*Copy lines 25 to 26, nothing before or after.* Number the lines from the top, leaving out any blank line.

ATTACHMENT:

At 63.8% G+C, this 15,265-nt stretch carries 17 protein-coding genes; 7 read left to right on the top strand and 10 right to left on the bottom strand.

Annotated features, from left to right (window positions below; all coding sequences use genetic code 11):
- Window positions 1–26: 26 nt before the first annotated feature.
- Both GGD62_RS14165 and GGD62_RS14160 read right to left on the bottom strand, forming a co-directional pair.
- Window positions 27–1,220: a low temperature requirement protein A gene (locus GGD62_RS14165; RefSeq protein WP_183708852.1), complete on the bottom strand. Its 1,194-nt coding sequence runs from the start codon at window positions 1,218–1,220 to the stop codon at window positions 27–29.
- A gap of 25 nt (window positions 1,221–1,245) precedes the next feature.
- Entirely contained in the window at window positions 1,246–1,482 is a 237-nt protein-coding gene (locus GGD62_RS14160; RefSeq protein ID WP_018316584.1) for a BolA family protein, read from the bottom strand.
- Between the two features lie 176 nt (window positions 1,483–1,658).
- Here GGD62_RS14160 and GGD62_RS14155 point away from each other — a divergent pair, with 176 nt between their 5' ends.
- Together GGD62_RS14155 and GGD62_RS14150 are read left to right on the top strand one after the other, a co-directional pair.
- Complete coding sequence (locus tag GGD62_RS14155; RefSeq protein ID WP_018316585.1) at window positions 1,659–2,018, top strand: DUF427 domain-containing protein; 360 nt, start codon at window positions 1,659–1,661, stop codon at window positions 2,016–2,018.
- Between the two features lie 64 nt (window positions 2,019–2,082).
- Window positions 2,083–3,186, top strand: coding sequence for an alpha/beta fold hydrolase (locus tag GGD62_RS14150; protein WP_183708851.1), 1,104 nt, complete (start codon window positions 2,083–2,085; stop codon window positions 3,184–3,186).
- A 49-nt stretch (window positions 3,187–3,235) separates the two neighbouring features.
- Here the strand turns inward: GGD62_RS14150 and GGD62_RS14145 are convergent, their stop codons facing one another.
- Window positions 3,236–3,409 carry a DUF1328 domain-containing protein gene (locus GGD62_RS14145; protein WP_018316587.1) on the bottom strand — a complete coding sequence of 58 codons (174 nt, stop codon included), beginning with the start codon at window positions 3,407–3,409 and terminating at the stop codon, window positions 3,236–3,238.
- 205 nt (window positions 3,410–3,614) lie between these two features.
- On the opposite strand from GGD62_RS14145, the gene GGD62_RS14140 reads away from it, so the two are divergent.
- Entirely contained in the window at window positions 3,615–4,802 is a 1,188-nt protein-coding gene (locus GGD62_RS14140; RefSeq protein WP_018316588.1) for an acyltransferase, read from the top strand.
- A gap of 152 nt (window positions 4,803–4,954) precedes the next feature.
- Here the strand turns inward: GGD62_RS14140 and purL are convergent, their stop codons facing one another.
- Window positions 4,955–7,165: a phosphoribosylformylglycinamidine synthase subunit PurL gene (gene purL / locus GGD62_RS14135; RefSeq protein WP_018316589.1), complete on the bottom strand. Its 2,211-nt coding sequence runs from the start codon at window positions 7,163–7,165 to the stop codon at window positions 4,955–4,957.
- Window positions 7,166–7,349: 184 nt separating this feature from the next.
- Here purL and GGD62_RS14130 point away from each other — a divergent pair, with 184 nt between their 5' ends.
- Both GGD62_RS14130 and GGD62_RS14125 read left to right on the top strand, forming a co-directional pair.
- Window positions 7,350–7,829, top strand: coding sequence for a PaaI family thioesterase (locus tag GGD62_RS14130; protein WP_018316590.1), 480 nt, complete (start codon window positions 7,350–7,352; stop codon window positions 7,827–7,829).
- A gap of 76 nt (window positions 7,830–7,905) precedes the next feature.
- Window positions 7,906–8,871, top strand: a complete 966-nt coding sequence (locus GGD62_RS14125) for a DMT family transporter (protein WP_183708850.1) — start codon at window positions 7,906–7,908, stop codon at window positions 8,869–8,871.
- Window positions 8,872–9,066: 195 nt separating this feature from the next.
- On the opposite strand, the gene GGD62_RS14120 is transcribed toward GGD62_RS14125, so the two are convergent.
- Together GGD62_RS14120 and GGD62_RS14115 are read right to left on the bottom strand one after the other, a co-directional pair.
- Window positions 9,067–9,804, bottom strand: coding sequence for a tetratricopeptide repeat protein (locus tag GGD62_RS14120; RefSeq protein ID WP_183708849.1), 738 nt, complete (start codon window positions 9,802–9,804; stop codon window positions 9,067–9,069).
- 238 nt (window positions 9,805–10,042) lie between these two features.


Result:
- Both GGD62_RS14130 and GGD62_RS14125 read left to right on the top strand, forming a co-directional pair.
- Window positions 7,350–7,829, top strand: coding sequence for a PaaI family thioesterase (locus tag GGD62_RS14130; protein WP_018316590.1), 480 nt, complete (start codon window positions 7,350–7,352; stop codon window positions 7,827–7,829).